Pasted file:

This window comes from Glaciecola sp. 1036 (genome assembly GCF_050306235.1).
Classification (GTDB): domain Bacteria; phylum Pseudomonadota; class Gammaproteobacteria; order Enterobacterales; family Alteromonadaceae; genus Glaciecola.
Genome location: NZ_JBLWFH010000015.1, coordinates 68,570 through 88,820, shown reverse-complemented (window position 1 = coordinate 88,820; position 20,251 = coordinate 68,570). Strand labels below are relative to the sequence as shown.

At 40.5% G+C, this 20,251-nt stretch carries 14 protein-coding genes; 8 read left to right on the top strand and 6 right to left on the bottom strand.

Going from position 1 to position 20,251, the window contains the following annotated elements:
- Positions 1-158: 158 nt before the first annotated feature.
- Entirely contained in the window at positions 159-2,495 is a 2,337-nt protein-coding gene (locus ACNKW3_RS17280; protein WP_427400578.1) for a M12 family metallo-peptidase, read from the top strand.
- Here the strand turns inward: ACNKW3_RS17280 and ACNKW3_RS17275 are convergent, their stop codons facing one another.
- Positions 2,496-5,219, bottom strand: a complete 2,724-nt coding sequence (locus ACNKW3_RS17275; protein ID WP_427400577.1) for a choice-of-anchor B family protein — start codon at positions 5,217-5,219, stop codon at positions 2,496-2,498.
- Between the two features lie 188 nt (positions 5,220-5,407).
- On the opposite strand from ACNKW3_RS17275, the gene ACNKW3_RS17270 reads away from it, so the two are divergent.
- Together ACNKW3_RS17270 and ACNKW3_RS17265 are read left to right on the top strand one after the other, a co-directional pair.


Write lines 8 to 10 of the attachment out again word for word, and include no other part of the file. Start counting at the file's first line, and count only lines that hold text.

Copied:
- Here the strand turns inward: ACNKW3_RS17280 and ACNKW3_RS17275 are convergent, their stop codons facing one another.
- Positions 2,496-5,219, bottom strand: a complete 2,724-nt coding sequence (locus ACNKW3_RS17275; protein ID WP_427400577.1) for a choice-of-anchor B family protein — start codon at positions 5,217-5,219, stop codon at positions 2,496-2,498.
- Between the two features lie 188 nt (positions 5,220-5,407).